“Bridget took some beautiful pictures and was so good at editing photography and creating movies that she was the extended families expert. She loved paper crafts, scrapbooking and making personal cards for every occasion and would send unique works of art to her relatives and friends … She had many pen pals all over the world that she kept in contact with through hand written letters.

“Bridget’s quiet and dry sense of humour kept everyone on their toes.

“In restaurants Bridget always took note of people who ate alone especially seniors or those who appeared to have less than her. She would pay for their meal anonymously. She always put everyone else first. She always stood up for the underdog and advocated and supported them. Bridget might have been small but she had a huge heart.

“The love of her life was her 3 year old niece Remy. Bridget had an amazing relationship with her, and Remy was very much in love with “Aunty B” as they spent time playing, crafting and laughing. Bridget’s life may have been short lived on earth but the lives she touched in her short time was awe-inspiring.

“Bridget struggled with her health since she was 5 years old. Her complicated medical condition was so rare; one doctor said that if the cause were ever discovered, they would probably name it after her … She was very strong willed and determined not to let any obstacles get in her way and had proven the doctors wrong many times.

“Bridget taught us so much; Love one another- Do not judge others- Be humble- Treat everyone with patience and kindness- Don’t dwell on what you can’t control- If it doesn’t help, don’t say it- Forgive each other and lastly- Consider organ donation, talk about it and let your family know your wishes.”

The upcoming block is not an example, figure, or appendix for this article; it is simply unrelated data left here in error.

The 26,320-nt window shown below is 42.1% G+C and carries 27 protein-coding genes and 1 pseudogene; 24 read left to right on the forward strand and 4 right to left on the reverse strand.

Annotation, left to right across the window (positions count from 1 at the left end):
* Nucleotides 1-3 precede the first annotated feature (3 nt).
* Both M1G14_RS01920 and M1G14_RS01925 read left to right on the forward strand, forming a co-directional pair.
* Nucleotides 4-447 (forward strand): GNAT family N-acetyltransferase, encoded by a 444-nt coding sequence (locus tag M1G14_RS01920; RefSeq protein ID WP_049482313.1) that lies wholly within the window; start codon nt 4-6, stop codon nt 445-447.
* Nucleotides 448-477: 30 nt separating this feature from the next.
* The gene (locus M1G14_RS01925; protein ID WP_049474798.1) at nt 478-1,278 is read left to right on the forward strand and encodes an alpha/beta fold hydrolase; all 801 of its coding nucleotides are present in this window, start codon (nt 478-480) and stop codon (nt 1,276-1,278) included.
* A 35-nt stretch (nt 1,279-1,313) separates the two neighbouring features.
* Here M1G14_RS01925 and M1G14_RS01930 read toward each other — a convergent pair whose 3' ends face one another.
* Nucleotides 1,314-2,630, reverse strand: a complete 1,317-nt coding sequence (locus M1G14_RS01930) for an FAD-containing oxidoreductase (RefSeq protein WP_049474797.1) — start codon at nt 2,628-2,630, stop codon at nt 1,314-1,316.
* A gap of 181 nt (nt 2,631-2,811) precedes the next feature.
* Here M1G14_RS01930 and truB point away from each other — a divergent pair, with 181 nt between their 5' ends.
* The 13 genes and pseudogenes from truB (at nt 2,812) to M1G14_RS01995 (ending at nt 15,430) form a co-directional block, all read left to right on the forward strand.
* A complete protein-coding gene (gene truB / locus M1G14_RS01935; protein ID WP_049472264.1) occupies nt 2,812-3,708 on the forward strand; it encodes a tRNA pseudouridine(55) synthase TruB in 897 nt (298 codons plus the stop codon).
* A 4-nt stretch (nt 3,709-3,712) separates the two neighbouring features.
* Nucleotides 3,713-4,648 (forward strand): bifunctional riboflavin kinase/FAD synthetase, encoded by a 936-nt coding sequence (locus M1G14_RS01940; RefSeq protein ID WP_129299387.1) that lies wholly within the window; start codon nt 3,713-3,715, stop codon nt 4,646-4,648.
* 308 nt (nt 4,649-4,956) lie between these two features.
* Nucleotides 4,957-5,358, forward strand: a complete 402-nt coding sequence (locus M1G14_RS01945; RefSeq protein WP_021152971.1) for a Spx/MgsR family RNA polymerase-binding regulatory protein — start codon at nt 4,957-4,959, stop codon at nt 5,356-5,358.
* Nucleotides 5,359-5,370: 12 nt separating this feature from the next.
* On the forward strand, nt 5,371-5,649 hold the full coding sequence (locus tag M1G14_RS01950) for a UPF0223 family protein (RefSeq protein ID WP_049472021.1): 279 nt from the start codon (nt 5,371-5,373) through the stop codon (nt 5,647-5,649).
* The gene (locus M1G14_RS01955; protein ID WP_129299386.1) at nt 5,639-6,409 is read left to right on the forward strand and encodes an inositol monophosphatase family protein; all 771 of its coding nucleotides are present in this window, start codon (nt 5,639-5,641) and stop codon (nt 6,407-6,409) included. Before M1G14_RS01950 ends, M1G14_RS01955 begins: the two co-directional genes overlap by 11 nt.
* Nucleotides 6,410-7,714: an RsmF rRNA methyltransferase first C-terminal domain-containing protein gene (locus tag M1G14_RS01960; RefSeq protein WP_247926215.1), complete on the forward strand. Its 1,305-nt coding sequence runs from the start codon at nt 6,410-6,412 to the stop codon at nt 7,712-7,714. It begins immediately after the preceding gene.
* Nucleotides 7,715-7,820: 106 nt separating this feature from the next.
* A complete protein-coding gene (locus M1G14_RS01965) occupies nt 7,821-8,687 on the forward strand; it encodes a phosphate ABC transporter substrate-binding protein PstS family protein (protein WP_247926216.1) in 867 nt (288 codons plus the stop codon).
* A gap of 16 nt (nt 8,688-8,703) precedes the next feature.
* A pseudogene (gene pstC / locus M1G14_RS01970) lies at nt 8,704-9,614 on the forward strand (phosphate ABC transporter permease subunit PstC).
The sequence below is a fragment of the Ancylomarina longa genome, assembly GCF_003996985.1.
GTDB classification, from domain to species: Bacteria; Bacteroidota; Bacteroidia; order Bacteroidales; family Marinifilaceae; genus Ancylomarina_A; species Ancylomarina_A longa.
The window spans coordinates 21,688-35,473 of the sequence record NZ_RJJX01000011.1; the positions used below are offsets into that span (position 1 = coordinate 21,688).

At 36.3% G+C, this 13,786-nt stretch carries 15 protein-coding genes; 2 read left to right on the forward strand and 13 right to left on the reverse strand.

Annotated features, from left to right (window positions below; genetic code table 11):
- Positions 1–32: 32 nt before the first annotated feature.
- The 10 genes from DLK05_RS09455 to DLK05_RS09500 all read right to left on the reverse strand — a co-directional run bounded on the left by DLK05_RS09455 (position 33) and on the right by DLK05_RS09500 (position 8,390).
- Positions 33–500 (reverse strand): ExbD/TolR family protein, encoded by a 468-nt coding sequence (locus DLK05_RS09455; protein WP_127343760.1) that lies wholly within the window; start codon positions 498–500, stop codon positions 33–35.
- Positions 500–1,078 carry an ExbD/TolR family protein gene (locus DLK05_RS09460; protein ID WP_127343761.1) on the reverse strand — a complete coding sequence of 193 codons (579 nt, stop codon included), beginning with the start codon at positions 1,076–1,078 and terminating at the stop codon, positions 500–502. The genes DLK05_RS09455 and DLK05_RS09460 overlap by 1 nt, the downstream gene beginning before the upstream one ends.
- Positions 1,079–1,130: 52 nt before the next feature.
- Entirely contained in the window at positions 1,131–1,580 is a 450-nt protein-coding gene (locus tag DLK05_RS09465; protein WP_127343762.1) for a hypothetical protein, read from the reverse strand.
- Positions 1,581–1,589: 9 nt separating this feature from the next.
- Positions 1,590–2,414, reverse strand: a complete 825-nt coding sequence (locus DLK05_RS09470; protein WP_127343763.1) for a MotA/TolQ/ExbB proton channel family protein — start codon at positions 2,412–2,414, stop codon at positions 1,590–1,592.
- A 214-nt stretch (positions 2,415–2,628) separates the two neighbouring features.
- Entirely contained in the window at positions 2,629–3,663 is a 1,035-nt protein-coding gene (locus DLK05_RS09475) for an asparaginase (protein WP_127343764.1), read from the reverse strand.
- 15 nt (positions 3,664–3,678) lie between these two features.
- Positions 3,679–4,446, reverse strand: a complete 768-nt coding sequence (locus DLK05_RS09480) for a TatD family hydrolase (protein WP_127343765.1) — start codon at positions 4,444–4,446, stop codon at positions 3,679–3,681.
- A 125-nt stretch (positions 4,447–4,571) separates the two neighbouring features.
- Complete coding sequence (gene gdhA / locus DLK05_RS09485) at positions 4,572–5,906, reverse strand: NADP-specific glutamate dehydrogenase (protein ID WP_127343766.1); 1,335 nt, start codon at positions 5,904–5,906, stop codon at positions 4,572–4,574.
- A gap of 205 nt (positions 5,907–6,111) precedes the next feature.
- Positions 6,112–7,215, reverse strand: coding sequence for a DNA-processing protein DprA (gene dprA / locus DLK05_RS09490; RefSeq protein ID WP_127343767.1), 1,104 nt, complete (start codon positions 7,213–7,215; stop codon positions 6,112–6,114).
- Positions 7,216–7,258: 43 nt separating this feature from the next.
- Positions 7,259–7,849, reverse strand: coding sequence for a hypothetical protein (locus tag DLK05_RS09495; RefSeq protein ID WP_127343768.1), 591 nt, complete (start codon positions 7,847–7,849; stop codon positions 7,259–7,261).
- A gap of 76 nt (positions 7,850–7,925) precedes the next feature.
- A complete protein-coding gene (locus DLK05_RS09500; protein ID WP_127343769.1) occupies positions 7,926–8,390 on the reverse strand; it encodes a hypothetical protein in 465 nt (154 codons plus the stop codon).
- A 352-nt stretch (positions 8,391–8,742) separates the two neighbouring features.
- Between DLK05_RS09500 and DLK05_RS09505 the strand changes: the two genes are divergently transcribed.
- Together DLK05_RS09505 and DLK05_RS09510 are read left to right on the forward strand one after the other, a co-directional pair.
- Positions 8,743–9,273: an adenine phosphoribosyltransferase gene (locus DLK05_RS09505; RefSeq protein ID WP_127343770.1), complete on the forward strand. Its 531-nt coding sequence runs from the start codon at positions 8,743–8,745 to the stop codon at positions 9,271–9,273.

You can get a better sense of Bridget by visiting her colourful and creative blog here.

Rest in peace, Bridge. We miss you.

Emory

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ninth anniversary

My darling husband. Nine years ago (on one warm morning) we eloped. It feels like a lifetime ago. So much has happened since then.

Nine years. Eight jobs. Seven moves. Six pets. Five properties. Four vehicles. Three pregnancies. Two children. One adventure.

Onwards and upwards, my love. Next year is a big one.

xoxo

Emmy

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wilder’s baptism

Two Sundays ago, Wilder was baptized into the Roman Catholic church.

We spent the morning getting ready at home. I set out the food that I had spent weeks preparing. I made an appetizer tray, bread, macaroni salad for the adults, slow cooker mac and cheese for the kids, banana bread, cookies, and strawberry crumb muffins (TBA).

Remy and I had also created origami crosses the day before. After she painted them, I hung them on the wall.

The decorations- which included a tablecloth, dinner plates, utensils, religious garland, and cups- were all purchased from Party City in Saskatoon, SK. I did what I could to show our faith and love for our son!

We drove into the city and met my husband’s family for mass. Afterwards, my sister and her family and my step-dad showed up. I fed and changed Wilder into his outfit, and he, along with nine other babies, were baptized. It only took 30 minutes!

The baptism went very quickly and very smoothly as well. We had a reading a few words from our kind and humorous priest. Wilder was entertained by everything around him. He got oil on his chest and the most beautiful smelling oil on his head. He didn’t cry. Remy was her usual bratty self and hopped around entertaining everyone. She even tried blowing out the baptismal candles as they were being lit and made everyone crack up.

Geoff’s parents served as Wilder’s godparents. Afterwards, we were given a candle, certificate, and scarf. Then we left and everyone came out to our new home on our acreage. We had an early supper and the kids ran around inside and outside. It was just a lovely, lovely day. Most importantly, Wilder is now a child of God. Alleluia! Alleluia!

Emory